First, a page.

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Ward v. Colvin

United States District Court, E.D. California

September 30, 2014

CAROLYN W. COLVIN, Acting Commissioner of Social Security, Defendant.


EDMUND F. BRENNAN, Magistrate Judge.

Plaintiff seeks judicial review of a final decision of the Commissioner of Social Security ("Commissioner") denying his applications for Child Insurance Benefits ("CIB") under Title II of the Social Security Act. The parties' cross-motions for summary judgment are pending. For the reasons discussed below, the court grants plaintiff's motion, denies defendant's motion, and remands the matter for further proceedings.


Plaintiff protectively filed an application for CIB on July 21, 2009, alleging he has been disabled since December 11, 1990. Administrative Record ("AR") 71-72, 131-132. His application was denied initially and upon reconsideration. Id. at 73-76, 81-85. On October 13, 2011, a hearing was held before administrative law judge ("ALJ") Mark Ramsey. Id. at 37-70. Plaintiff was represented by counsel at the hearing, at which plaintiff, a third-party witness, and a vocational expert testified. Id.

The ALJ issued a decision finding that plaintiff was not disabled under section 223(d).[1] Id. at 12-24. The ALJ made the following specific findings:

1. Born on December 11, 1990, the claimant had not attained age 22 as of December 11, 1990, the alleged onset date (20 CFR 404.102 and 404.350(a)(5)).
2. The claimant has not engaged in substantial gainful activity since December 11, 1990, the alleged onset date (20 CFR 404.1571 et seq. ).
3. The claimant has the following severe impairments: chest wall pain, neck pain, anxiety disorder with social phobia and cognitive disorder not otherwise specified (20 CFR 404.1520(c)).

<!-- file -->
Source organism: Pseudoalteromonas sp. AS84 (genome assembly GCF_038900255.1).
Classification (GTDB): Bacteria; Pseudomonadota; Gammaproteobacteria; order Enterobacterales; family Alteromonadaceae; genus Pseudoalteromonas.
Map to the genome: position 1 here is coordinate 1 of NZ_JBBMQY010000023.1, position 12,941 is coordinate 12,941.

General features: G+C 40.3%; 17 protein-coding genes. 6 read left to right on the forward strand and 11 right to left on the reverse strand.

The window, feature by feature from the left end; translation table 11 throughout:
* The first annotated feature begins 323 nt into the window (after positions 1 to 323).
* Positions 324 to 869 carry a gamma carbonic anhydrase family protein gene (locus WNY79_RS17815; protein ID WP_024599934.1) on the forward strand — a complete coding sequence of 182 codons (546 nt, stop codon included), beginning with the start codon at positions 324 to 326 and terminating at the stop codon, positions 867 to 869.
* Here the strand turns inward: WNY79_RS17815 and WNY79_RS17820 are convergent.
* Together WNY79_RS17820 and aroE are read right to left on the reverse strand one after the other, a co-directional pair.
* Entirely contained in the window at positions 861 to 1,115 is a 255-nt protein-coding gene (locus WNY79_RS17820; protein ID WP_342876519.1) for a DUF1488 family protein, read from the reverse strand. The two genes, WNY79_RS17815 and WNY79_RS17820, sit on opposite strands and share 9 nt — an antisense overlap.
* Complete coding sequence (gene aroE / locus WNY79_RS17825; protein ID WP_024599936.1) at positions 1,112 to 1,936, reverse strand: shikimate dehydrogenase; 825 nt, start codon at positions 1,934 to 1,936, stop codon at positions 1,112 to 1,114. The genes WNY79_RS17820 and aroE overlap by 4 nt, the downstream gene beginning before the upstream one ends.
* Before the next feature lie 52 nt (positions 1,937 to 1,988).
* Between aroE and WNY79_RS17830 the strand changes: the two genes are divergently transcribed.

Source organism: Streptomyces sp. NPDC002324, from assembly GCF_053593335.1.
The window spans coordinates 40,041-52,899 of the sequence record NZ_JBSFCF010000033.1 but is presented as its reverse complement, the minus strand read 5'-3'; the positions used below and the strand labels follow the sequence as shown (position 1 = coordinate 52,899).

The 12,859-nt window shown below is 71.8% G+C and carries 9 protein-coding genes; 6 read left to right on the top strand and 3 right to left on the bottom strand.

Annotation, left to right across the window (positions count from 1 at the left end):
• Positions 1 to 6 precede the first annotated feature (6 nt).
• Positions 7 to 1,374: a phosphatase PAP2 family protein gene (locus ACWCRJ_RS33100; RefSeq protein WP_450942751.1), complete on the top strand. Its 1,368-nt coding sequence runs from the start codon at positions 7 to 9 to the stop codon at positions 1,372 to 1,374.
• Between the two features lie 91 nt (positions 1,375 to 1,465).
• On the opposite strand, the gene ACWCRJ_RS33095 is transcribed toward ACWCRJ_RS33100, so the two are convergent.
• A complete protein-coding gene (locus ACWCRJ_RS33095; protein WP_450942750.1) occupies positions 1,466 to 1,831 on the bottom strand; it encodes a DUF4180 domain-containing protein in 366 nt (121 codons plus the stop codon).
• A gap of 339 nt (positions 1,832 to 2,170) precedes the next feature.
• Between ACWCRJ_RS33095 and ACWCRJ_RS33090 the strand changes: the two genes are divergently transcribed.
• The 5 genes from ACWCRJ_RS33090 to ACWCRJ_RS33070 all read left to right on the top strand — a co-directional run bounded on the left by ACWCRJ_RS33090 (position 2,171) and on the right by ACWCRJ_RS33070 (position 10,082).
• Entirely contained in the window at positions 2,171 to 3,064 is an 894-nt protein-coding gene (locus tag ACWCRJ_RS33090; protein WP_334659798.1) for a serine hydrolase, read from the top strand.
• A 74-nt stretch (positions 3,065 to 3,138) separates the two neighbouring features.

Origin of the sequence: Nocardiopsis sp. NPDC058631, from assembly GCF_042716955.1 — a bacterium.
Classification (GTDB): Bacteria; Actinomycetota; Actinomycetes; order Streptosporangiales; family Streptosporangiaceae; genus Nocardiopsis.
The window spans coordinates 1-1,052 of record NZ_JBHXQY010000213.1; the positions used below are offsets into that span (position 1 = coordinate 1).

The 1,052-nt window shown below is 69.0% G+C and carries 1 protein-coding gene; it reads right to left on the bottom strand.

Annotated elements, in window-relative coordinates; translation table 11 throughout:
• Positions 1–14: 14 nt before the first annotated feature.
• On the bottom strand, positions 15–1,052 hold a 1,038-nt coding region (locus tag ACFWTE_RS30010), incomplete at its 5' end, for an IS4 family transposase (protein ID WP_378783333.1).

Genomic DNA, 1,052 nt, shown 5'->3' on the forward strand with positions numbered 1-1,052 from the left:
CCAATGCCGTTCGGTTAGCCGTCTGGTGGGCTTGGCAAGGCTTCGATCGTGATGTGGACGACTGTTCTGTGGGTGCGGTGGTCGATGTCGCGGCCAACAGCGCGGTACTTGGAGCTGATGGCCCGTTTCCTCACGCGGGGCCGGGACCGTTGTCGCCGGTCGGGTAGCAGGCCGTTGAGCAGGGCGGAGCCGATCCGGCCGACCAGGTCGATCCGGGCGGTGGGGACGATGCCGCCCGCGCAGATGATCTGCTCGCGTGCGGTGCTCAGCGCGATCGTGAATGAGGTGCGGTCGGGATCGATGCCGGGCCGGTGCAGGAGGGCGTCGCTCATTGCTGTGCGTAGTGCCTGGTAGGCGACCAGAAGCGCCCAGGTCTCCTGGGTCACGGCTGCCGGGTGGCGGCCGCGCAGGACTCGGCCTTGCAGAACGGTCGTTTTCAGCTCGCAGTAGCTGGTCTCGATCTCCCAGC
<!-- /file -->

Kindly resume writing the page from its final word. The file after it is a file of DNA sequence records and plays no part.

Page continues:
* * *
4. The claimant does not have an impairment or combination of impairments that meets or medically equals one of the listed impairments in 20 CFR Part 404, Subpart P, Appendix 1 (20 CFR 404.1520(d), 404.1525 and 404.1526).
* * *
5. After careful consideration of the entire record, the undersigned finds that the claimant has the residual functional capacity to perform light work as defined in 20 CFR 404.1567(b) except for the following limitations: the claimant is unable to bend. He is limited to simple unskilled work, and is unable to have frequent contact with co-workers and/or public.
* * *
6. The claimant has no past relevant work (20 CFR 404.1565).
7. The claimant was born on December 11, 1990 and was 0 years old, which defined as a younger individual age 18-49, on the alleged disability onset date (20 CFR 404.1563).
8. The claimant has a limited education and is able to communicate in English (20 CFR 404.1564).
9. Transferability of job skills is not an issue because the claimant does not have past relevant work (20 CFR 404.1568).
10. Considering the claimant's age, education, work experience, and residual functional capacity, there are jobs that exist in significant numbers in the national economy that the claimant can perform (20 CFR 404.1569 and 404.1569(a)).
* * *
11. The claimant has not been under a disability, as defined in the Social Security Act, from December 11, 1990, through the date of this decision (20 CFR 404.350(a)(5) and 404.1520(g).

Id. at 14-24.

Plaintiff requested Appeals Council review which was denied on May 17, 2013, leaving the ALJ's decision as the final decision of the Commissioner. Id. at 1-7.


The Commissioner's decision that a claimant is not disabled will be upheld if the findings of fact are supported by substantial evidence in the record and the proper legal standards were applied. Schneider v. Comm'r of the Soc. Sec. Admin., 223 F.3d 968, 973 (9th Cir. 2000); Morgan v. Comm'r of the Soc. Sec. Admin., 169 F.3d 595, 599 (9th Cir. 1999); Tackett v. Apfel, 180 F.3d 1094, 1097 (9th Cir. 1999).

The findings of the Commissioner as to any fact, if supported by substantial evidence, are conclusive. See Miller v. Heckler, 770 F.2d 845, 847 (9th Cir. 1985). Substantial evidence is more than a mere scintilla, but less than a preponderance. Saelee v. Chater, 94 F.3d 520, 521 (9th Cir. 1996). "It means such evidence as a reasonable mind might accept as adequate to support a conclusion.'" Richardson v. Perales, 402 U.S. 389, 401 (1971) (quoting Consol. Edison Co. v. N.L.R.B., 305 U.S. 197, 229 (1938)).